By TRACEY ROXBURGH
One of New Zealand’s top epidemiologists has welcomed news masks are now mandatory.
Speaking to Mountain Scene yesterday, University of Otago professor Michael Baker says because Covid-19’s airborne, masks are the cheapest, fastest and easiest way to prevent spread.
As of 1pm yesterday there were seven cases of community transmission of the dreaded Delta strain in Auckland, rising to 10 by last night.
By this afternoon, that number had increased to 21 – all in Auckland.
The government’s anticipating cases to reach about 120.
Masks became mandatory at 11.59pm last night for anyone over the age of 12 visiting an essential service, or staff working at essential services, bus and taxi passengers.
Police have been given powers to issue infringements to anyone who’s non-compliant.
Baker says while the term ‘‘airborne’’ is thrown around a lot, it’s important for people to understand what that means.
‘‘It [Covid] behaves more like the highly-infectious diseases like chickenpox and measles.
‘‘If something’s droplet-borne, which is what people thought early on with this, then the one-metre, two-metre rule might mean something.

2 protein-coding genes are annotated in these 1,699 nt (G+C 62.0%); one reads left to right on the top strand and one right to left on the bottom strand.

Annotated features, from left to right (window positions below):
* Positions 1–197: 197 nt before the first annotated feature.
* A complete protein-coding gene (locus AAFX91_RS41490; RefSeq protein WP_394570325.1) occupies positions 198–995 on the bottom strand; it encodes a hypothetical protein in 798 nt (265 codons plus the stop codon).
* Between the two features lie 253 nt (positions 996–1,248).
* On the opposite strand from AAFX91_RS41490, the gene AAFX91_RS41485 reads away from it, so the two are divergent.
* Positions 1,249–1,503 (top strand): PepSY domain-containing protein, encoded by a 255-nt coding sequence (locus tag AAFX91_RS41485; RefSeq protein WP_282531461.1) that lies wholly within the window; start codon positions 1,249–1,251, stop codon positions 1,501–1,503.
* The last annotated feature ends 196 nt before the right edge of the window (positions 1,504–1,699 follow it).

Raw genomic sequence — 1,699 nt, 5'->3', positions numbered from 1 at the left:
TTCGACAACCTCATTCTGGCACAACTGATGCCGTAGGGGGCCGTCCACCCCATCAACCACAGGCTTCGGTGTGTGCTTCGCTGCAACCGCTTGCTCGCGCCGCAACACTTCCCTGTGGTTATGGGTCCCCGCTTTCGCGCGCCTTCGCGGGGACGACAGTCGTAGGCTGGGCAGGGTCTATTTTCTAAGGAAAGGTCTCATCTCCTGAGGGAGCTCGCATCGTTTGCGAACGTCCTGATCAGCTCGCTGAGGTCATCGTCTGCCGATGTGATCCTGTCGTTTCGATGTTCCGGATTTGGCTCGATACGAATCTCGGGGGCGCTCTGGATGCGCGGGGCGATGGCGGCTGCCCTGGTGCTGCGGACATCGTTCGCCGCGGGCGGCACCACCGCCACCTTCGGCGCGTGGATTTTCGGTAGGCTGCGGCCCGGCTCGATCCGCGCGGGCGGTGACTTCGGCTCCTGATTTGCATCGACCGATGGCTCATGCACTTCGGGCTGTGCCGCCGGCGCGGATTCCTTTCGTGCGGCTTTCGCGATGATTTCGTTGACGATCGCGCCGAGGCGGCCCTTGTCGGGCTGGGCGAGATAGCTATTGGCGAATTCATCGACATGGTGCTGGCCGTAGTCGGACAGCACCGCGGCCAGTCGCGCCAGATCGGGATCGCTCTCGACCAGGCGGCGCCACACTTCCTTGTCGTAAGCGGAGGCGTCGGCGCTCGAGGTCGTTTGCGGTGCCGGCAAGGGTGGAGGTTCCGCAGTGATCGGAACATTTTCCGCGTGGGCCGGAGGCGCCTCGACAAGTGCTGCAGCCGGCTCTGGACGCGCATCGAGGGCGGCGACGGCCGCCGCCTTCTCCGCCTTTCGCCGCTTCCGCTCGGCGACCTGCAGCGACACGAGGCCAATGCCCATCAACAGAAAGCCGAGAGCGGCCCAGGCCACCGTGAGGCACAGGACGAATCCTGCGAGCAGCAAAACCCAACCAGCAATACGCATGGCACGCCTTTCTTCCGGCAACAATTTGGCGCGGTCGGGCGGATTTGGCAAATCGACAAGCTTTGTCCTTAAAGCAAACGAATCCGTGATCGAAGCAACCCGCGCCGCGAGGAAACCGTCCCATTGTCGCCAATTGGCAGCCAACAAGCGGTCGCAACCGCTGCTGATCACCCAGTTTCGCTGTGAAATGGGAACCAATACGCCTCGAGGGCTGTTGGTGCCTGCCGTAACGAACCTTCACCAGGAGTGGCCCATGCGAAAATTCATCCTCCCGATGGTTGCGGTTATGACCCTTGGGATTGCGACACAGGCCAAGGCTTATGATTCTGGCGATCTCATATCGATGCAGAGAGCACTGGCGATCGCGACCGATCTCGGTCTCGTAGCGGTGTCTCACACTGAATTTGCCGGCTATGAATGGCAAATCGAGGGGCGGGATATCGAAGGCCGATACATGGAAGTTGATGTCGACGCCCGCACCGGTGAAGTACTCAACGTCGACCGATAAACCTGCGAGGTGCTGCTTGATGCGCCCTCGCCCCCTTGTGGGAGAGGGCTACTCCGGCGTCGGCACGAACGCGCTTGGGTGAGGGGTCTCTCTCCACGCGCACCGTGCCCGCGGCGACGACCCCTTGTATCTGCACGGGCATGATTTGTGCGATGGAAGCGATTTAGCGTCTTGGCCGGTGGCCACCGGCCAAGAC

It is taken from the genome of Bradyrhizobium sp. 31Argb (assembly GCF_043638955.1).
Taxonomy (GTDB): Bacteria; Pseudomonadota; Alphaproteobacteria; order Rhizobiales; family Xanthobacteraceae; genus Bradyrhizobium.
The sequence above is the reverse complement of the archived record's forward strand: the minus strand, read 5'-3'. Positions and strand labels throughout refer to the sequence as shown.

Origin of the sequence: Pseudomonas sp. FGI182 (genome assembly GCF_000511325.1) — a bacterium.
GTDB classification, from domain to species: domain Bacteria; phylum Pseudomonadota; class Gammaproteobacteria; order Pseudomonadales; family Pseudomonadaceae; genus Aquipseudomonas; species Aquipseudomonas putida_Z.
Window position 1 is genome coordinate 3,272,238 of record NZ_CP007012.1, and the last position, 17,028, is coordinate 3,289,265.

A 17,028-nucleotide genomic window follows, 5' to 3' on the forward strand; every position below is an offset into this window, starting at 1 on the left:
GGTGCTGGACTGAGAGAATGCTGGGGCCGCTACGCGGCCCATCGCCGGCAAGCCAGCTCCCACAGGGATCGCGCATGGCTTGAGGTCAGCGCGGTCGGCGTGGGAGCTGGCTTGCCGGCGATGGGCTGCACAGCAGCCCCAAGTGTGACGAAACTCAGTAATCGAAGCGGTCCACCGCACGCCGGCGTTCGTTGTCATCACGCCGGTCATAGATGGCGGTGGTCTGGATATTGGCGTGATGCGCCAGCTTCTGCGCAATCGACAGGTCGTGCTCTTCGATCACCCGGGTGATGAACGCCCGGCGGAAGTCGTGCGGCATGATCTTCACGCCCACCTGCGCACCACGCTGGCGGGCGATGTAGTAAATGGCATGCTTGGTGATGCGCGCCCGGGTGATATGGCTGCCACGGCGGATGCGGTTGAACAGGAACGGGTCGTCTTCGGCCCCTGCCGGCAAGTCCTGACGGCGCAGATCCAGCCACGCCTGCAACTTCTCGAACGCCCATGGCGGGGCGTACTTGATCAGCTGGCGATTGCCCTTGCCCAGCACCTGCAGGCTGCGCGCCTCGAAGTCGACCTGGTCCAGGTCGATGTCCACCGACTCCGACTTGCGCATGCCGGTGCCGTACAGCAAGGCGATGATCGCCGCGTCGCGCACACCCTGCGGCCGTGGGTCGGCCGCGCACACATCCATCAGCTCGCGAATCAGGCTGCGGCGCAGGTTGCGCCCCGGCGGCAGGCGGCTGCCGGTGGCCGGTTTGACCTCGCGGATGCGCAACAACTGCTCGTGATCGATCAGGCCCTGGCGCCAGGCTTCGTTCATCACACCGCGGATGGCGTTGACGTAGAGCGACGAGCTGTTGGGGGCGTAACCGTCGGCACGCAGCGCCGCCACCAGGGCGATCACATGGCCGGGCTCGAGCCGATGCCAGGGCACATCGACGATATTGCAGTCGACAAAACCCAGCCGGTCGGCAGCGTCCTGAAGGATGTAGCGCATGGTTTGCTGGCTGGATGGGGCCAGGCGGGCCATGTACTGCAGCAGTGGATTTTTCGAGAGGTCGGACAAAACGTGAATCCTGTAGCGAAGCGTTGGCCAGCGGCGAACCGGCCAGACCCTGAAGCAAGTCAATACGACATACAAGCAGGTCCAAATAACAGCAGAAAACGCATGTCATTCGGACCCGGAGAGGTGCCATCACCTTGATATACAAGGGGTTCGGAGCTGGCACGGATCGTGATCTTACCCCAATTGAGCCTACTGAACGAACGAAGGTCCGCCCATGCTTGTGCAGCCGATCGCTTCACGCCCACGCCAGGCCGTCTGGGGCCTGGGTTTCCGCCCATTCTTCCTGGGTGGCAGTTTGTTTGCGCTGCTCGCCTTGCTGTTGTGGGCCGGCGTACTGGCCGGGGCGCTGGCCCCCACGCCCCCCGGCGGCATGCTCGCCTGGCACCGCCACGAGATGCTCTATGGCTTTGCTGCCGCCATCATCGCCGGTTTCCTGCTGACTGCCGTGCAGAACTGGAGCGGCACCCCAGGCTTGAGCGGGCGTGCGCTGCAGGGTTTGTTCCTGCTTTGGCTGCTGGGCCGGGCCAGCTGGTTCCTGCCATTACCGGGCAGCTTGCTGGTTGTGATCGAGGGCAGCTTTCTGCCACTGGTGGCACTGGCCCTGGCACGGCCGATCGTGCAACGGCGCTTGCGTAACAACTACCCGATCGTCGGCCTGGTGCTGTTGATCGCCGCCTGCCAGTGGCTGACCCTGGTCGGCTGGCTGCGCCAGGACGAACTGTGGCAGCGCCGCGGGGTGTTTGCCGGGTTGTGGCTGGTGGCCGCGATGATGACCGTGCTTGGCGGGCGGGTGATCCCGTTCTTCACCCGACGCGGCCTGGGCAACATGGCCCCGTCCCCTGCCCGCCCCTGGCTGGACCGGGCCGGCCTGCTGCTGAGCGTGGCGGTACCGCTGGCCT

‘‘Once something’s airborne, that rule is not enough.
‘‘Everyone has to be wearing a mask, particularly for source control, because if you’re wearing a mask you’re not firing out those aerosols as much.
‘‘It gives you some protection if you’re wearing a mask, but the main thing is to stop it at source.’’
Baker also believes the government needs to mandate use of the Covid-19 tracing app.
‘‘It just has to be mandatory to scan in to indoor environments and high-risk areas,’’ he says.
‘‘All the effort they’ve gone to develop an app and encourage people to scan-in to indoor environments, we’re missing the benefit of that.
‘‘That gives you a huge head-start with this virus.
‘‘Otherwise contact tracing is severely hampered, because you’re just not getting on top of it fast enough.’’
But, he warns, we may be in for the long-haul again with lockdown.
Cases identified since Tuesday are ‘‘the easy ones to find’’.
‘‘The hard cases are the ones we can’t see, because there’s no starting point.
‘‘You’ve got to wait for them to get sick, come forward and be tested.
‘‘This is where patience is required.
‘‘You have to wait until you’ve identified some more cases in the community so you can reconstruct what happened, or you might just find that luck’s on our side and there
aren’t more cases, they extinguish themselves for various reasons.’’